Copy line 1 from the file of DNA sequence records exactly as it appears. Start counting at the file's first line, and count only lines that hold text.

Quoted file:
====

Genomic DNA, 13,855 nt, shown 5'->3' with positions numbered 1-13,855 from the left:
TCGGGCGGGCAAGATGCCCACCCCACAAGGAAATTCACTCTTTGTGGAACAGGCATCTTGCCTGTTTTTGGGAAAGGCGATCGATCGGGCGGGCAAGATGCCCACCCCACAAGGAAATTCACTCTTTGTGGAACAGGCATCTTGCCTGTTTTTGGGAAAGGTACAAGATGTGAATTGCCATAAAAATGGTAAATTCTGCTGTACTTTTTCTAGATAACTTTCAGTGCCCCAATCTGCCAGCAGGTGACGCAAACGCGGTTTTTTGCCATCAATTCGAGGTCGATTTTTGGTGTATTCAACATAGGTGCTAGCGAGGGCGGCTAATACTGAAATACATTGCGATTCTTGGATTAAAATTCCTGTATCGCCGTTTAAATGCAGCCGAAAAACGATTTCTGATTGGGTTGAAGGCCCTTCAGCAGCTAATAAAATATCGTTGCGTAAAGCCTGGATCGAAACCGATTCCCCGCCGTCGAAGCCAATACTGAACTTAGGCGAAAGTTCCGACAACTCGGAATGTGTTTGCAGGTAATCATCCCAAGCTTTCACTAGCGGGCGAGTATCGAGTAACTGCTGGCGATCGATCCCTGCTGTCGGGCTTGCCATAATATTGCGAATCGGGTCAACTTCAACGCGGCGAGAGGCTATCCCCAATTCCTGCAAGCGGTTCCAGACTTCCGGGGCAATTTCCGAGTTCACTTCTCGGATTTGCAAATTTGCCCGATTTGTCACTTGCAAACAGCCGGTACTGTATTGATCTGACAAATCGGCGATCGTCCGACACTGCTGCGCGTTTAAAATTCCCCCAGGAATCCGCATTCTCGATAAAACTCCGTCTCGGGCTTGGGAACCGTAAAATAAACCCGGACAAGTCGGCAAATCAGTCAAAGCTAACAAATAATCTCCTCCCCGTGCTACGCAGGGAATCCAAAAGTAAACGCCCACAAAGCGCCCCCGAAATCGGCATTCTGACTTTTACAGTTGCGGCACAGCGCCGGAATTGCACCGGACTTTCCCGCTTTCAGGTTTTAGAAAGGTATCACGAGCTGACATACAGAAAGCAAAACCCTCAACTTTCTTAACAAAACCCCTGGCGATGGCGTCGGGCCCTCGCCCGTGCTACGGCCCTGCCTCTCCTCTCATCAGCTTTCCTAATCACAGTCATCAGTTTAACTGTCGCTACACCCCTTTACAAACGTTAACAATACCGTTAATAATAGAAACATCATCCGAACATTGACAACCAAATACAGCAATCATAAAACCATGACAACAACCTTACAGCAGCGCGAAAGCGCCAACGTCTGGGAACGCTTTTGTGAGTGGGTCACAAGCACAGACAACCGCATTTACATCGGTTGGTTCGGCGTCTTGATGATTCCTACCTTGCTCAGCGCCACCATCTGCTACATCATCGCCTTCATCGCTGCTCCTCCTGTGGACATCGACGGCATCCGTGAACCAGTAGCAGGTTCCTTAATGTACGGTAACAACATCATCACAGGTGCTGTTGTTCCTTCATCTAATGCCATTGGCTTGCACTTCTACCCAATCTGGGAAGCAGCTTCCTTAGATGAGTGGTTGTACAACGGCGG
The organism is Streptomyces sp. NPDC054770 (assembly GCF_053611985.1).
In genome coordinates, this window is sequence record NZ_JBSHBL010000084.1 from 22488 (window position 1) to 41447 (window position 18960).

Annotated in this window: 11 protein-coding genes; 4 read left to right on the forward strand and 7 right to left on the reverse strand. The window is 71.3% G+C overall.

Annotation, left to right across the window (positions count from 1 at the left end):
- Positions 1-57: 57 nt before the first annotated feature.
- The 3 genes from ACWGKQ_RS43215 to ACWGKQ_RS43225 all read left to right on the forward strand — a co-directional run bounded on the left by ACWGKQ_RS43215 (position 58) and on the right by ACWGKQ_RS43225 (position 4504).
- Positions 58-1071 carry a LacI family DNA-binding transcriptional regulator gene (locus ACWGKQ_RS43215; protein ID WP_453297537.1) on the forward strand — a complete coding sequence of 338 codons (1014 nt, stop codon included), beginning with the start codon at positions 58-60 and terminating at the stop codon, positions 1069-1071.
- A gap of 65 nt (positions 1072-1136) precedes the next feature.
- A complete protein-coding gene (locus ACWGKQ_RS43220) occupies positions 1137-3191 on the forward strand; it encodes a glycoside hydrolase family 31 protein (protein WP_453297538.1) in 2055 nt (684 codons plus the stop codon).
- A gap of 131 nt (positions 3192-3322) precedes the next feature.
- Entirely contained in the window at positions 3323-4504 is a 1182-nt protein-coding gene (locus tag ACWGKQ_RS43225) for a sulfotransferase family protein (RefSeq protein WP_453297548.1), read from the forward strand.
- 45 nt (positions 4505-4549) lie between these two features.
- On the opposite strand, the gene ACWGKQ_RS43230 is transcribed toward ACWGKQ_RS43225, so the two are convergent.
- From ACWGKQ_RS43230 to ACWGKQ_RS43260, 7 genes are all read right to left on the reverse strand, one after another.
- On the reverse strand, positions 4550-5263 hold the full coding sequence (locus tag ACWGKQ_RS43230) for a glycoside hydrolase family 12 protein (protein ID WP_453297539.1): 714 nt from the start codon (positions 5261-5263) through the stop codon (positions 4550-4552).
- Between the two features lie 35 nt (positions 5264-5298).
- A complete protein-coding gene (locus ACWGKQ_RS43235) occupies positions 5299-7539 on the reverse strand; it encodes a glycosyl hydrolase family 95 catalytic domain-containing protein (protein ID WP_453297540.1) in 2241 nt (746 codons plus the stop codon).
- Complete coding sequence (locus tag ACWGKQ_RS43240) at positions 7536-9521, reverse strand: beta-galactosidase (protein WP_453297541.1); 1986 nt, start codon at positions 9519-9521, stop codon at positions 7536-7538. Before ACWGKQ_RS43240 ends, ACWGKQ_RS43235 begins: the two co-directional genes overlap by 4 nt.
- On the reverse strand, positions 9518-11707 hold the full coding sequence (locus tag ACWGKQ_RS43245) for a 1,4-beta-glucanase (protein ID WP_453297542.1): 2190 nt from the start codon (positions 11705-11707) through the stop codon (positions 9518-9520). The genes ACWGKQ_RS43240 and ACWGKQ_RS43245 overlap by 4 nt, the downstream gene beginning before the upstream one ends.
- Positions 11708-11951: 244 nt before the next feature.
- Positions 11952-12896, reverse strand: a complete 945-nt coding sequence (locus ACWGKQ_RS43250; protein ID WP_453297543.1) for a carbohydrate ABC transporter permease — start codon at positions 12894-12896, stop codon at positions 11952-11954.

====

Genomic DNA, 13,855 nt, shown 5'->3' with positions numbered 1-13,855 from the left: